Futuristic trends and dilemmas have caught our eye today. Sainsbury’s is making some intriguing claims about the future of food and how our palettes might change in the next century. The vast extent of China’s facial recognition tech gives those who value privacy cause for concern, and consumers want retailers to up their sustainability game. Enjoy the brain food and have a great weekend.




Friday, 17 May 2019





Hello ,

Futuristic trends and dilemmas have caught our eye today. Sainsbury’s is making some intriguing claims about the future of food and how our palettes might change in the next century. The vast extent of China’s facial recognition tech gives those who value privacy cause for concern, and consumers want retailers to up their sustainability game. Enjoy the brain food and have a great weekend.




United States


Wheeling and dealing ▪ Amazon is reportedly closing in on an investment deal worth USD 575 million with British food delivery app Deliveroo. Meanwhile, the online powerhouse is copping criticism in India for selling toilet seat covers and yoga mats with sacred Hindu imagery embellishments.



Profit, predictions and philanthropy ▪ Walmart is enjoying its best first quarterly results in close to a decade, with a sales increase of 3.4%. The mega retailer has joined fellow retailer Macy’s in predicting price increases for US shoppers on Chinese imports following the latest tariff hikes. And basketball legend LeBron James has teamed up with Walmart’s charity campaign ‘Fight Hunger. Spark Change’.



Intriguing findings ▪ Coca-Cola and Colgate lead the way as the most purchased fast-moving consumer goods, according to a brand footprint report. One billion households throughout 43 countries were analysed to produce the data, which also revealed that out of 18,000 brands, just 17 were chosen more than 1 billion times.




Europe


Growth initiatives ▪ Waitrose has unveiled plans to grow its online business threefold to the value of GBP 1 billion. The British supermarket major has also announced that Today Development Partners will replace Ocado to help the retailer grow its digital arm and develop three automated fulfillment centres.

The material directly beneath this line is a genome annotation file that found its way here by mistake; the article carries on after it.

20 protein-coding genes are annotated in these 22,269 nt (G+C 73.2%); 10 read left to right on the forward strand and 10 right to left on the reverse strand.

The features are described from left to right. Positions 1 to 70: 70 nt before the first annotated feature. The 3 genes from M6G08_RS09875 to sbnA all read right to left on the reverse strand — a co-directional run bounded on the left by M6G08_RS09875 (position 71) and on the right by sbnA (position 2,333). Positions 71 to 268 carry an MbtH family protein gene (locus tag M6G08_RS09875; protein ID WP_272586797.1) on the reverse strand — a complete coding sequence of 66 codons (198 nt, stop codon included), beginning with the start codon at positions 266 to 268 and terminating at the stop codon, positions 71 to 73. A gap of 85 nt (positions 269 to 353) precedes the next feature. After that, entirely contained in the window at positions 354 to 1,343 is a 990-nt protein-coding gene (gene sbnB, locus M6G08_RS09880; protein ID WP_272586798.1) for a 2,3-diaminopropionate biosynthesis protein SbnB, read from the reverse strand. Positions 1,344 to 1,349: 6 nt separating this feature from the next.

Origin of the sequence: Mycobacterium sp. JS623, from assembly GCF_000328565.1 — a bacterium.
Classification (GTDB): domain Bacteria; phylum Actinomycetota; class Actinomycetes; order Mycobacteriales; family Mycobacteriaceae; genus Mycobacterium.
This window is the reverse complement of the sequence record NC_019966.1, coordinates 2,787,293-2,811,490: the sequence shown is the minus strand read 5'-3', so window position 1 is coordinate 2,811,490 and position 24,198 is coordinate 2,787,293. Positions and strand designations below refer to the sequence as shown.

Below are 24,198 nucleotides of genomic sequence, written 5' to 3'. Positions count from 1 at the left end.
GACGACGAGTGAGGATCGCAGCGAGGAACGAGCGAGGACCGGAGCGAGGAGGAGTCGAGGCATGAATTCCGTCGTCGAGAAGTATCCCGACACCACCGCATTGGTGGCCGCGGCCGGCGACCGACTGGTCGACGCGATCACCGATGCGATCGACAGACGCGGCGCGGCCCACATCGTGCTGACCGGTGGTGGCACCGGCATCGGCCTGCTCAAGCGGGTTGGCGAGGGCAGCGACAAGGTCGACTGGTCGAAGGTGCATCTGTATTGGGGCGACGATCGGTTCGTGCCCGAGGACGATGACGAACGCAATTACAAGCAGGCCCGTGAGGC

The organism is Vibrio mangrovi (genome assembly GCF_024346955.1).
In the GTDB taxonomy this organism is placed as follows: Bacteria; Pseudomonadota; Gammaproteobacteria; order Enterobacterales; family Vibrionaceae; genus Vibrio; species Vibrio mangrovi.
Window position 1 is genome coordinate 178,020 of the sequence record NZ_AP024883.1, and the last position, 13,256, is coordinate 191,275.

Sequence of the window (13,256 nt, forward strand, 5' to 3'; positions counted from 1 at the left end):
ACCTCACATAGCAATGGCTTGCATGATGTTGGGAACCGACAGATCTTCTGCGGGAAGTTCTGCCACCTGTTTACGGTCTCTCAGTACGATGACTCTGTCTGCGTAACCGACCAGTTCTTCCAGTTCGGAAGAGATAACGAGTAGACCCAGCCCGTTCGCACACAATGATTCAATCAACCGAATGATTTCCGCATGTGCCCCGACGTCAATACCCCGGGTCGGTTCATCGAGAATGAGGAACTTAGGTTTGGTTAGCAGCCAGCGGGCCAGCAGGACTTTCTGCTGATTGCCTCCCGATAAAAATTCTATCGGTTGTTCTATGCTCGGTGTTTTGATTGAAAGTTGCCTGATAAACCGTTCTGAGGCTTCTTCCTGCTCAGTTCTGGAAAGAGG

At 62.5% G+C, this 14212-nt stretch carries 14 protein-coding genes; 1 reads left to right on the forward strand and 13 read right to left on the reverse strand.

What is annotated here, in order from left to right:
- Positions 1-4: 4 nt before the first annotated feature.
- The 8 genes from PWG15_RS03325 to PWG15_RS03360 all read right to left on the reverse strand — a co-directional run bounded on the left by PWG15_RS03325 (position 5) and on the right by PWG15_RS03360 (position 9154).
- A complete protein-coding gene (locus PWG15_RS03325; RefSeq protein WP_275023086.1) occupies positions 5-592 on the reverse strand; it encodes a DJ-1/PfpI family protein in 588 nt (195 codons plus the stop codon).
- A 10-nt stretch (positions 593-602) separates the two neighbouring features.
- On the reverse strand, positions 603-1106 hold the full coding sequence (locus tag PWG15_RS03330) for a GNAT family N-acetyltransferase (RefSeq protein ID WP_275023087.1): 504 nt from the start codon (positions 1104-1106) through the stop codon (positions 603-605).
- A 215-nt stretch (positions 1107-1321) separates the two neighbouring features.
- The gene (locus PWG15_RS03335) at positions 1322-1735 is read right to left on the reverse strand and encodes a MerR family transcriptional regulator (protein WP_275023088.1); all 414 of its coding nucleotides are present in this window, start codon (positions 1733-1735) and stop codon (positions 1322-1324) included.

Bold moves ▪ Morrisons CEO David Potts has turned down GBP 600,000 in personal bonuses, equating to over a third of his entitlement. Meanwhile, the UK grocer has also launched a food waste initiative ‘Weigh What You Need’ to enable customers to buy the exact amount of fresh food they need.



Eco matters ▪ Germany’s Rewe Group has revealed that its Toom Baumarkt subsidiary will begin using reusable plant pallets during transportation. The latest research shows 80% of consumers see it as highly important for retailers to embrace environmentally friendly business practices.




Asia


Alibaba challenged ▪ The Chinese e-commerce giant is coming under pressure from European consumer bodies to comply with EU laws protecting consumers. Alibaba’s Jack Ma has hit back claiming he is worried about Europe’s increasingly strict tech regulation and the impact it has on innovation. Meanwhile, the online giant has invested USD 635 million in furniture retailer Red Star Macalline.



Good luck ▪ Luckin Coffee is set to launch its initial public offering at USD 17 per share as part of long-term strategy to overtake Starbucks for market share in China. Check out what is on the Luckin menu, beyond the usual western caffeinated beverages, there are some local offerings that may surprise.




Future thinking


Food for thought ▪ British grocery chain Sainsbury’s has released a fascinating ‘future of food’ report which predicts the ever-changing food game over the next 150 years. While the decline of meat features prominently, other projections include nutrition patches, jellyfish meals, and drone fruit deliveries timed with ideal degrees of ripeness for the consumer.



Watching you ▪ A Chinese artificial intelligence start-up has gained worldwide attention after revealing its facial recognition tech can identify a person in mere seconds from a database of over two billion people. While this raises alarm bells for many in the west, mass surveillance in China is commonplace, with almost all 1.4 billion citizens in a national facial recognition database.